Missouri's 4th district GOP primary is one of the most competitive races in the state
Seven GOP candidates are out to prove they have what it takes to represent Missouri in Congress and replace Rep. Vicky Hartzler. In a solidly Republican district, whoever wins the primary is likely to prevail in the general election.
After 11 years, Republican Rep. Vicky Hartzler is vacating her congressional seat to run for the U.S. Senate. The absence of an incumbent in Missouri’s 4th congressional district has attracted no fewer than seven GOP candidates in what political forecasters consider a safe Republican seat.
The district takes in the southern Kansas City region, including Cass County and part of Jackson County, and stretches through mid-Missouri south of the Missouri River.
The race is possibly the most competitive and crowded in the state, and Republican candidates have raised nearly $4 million between them.
The seven GOP candidates vying for the seat are State Sen. Rick Brattin of Harrisonville; Taylor Burks, a former Boone County Clerk; Mark Alford, a retired Fox 4 Kansas City newscaster; Kalena Bruce, a CPA and farmer from Stockton; Bill Irwin, a retired Lee’s Summit police officer; Kyle Stonner LaBrue, a property developer from Osage Beach; and Jim “Soupy” Campbell, a bar owner and former Saint Louis Blues player from Climax Springs.
Campbell, who could not be reached for comment, does not have any social media accounts or website presence. Of the more than $1 million he has raised, all except $6,050 in individual contributions consists of a loan he made to his campaign.
The remaining six candidates unabashedly support former President Donald Trump and his America First agenda. All of them are opposed to increased gun regulation and abortion rights.
In May, Missouri’s congressional redistricting took effect. Rep. Sarah Walsh of Ashland quit the race because the new map put her in the 3rd district.
The change left Burks, Alford and LaBrue outside the 4th district, and Bruce made it a campaign issue. In May, she called for them to quit the race. But Missouri law does not require a candidate to live in the district they represent.
Brattin, who has spent nearly $46,000 on television ads, has been criticized by his opponents for sending out more than 76,000 pieces of official mail drawing on his budget as a state senator.
While the mailers are legal, critics say it’s a questionable use of taxpayer money to campaign for a different office. According to the Missouri Independent, the mailers were directed to those most likely to vote in the primaries.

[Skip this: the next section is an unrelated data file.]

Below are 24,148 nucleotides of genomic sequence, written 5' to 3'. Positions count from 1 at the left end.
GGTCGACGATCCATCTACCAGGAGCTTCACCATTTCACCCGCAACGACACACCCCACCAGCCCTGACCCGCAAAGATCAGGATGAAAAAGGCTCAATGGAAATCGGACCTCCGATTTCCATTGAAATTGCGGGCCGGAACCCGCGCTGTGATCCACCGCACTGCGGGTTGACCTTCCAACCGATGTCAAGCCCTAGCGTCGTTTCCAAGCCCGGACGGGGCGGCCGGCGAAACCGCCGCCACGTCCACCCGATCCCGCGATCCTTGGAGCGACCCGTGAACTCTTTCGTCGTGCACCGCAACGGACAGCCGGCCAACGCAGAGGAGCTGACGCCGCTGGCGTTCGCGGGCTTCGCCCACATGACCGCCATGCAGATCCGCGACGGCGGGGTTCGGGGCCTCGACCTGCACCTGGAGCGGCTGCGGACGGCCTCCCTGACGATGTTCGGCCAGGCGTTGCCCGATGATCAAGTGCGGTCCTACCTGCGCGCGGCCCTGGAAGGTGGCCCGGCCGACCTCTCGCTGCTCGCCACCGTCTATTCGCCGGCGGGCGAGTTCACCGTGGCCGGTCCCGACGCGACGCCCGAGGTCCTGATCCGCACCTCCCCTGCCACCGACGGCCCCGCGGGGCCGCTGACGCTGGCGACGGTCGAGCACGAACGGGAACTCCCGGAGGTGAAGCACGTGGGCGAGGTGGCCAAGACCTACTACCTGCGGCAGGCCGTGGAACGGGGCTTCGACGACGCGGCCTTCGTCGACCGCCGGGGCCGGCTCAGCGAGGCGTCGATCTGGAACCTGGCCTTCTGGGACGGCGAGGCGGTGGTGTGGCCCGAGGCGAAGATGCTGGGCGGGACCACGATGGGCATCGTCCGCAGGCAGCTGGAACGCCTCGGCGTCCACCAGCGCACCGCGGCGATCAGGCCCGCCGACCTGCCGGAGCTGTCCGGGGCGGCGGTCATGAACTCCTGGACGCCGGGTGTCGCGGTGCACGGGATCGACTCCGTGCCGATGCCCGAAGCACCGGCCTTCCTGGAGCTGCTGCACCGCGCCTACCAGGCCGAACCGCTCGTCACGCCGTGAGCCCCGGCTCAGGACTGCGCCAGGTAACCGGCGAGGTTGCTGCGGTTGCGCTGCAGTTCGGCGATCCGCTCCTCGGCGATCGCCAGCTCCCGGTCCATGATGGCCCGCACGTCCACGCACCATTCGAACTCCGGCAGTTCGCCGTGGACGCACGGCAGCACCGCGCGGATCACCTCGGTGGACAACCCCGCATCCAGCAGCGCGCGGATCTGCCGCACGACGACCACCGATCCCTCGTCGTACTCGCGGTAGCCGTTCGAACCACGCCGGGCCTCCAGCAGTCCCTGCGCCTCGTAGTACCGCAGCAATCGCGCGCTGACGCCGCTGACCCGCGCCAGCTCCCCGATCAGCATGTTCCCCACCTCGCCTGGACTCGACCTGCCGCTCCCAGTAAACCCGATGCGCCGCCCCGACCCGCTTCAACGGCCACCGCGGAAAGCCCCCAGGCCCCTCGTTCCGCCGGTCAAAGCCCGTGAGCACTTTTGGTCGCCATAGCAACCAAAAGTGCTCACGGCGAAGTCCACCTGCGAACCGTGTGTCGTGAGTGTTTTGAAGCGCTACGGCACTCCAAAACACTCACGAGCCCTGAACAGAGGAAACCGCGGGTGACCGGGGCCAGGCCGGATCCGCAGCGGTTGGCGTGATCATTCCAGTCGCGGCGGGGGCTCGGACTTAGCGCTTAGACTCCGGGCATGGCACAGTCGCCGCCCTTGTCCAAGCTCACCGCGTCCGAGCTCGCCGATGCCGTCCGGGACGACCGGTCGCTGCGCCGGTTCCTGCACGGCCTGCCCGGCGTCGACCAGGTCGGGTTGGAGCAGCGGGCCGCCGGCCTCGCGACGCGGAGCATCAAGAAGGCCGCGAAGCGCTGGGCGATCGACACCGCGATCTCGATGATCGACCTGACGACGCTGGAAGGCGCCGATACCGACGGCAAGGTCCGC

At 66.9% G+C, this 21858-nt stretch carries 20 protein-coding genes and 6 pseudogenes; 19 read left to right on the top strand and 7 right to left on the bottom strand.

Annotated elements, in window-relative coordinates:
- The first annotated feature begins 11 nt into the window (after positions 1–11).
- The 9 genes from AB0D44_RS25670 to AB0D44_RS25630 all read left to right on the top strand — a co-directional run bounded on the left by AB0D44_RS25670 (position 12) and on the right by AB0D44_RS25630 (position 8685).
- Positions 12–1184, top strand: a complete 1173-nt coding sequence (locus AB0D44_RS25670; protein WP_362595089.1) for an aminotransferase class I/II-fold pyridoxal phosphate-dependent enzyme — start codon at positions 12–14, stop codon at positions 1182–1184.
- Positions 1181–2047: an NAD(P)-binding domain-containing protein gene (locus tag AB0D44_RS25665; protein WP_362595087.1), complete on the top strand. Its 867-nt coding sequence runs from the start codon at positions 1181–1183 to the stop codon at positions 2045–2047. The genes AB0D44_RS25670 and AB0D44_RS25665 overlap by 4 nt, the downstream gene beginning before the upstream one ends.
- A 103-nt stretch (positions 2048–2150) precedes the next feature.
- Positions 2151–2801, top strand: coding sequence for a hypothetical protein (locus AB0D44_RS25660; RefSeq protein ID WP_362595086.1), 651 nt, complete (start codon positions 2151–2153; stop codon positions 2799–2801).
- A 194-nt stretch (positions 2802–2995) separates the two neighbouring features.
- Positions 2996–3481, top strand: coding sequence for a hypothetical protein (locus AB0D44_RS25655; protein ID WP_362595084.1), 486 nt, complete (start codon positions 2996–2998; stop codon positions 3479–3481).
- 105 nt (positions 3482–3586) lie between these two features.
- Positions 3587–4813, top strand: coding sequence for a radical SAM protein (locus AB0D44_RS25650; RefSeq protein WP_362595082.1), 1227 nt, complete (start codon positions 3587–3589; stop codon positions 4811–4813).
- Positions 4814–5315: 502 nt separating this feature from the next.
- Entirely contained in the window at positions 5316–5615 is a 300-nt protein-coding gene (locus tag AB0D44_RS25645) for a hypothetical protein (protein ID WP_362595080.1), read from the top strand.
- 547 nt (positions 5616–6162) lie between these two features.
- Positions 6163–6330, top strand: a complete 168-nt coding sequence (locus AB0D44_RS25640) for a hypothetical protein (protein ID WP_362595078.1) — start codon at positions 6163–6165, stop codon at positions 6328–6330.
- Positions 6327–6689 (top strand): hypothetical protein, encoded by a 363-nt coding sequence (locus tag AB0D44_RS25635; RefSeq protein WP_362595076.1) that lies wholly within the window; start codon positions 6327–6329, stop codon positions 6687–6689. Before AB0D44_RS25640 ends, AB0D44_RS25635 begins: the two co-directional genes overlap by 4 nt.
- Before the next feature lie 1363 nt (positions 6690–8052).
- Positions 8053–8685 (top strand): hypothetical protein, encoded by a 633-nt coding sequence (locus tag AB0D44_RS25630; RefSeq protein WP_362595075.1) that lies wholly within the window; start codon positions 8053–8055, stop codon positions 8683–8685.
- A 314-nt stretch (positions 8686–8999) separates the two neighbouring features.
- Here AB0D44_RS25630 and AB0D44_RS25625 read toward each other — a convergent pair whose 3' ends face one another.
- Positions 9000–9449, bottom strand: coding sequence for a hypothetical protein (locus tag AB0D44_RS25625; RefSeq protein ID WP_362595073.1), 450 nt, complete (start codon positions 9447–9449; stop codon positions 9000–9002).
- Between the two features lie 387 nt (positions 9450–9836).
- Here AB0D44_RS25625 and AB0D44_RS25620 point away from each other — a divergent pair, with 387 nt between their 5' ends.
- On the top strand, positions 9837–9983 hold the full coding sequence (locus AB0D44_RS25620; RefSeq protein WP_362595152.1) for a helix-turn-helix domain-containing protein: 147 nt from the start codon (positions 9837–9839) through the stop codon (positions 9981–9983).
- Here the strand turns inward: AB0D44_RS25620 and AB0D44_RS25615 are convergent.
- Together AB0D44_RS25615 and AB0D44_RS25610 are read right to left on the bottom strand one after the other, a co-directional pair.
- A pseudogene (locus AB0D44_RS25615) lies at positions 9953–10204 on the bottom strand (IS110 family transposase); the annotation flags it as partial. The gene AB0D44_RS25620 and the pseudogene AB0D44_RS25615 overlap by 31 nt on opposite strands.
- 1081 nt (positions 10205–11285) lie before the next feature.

“I have a mailing budget to communicate with my constituency about the things that I'm doing or have done in the past session, and that's exactly what these mailings did,” Brattin told KCUR. “I'm not gonna negate speaking with the people that I represent about the things that I have done over the past session, just because it actually shows that I'm working and being a voice of them in Jefferson City.”
Although all the GOP candidates oppose abortion rights, they differ on what role the federal government should play.
LaBrue says that since birth control is readily available, there should be no right to abortion. After Missouri’s near-total abortion ban went into effect following the U.S. Supreme Court’s reversal of Roe v. Wade in June, some health care providers have said the legality of birth control measures like Plan B is unclear.
“If you make an exception for rape or incest — which I think most people logically would — does that mean that every abortion that's performed now is rape or incest?” LaBrue told KCUR. “How do you separate the two? You have to be careful because with the government, if you give ’em an inch, they’ll take a mile”
Brattin and Irwin support banning all abortions, even in cases of rape and incest.
At a debate earlier this month broadcast by Kansas City’s PBS and sponsored by the Missouri Times and KMBC Channel 9, Brattin noted that he sponsored a bill allowing lawsuits against anyone helping a woman cross state lines to obtain an abortion.
Brattin said he would support a federal bill making it a crime for doctors to provide abortions to a person from another state.
Burks and Bruce would support exceptions to Missouri’s abortion ban in cases of rape or incest or where the health of the pregnant person is endangered.
“This is a state issue and it needs to be done on the state level,” Bruce told KCUR. “On the federal level, we can defund Planned Parenthood. We can do some of those other things to help in states, maybe, where their voters aren't holding their legislators accountable.”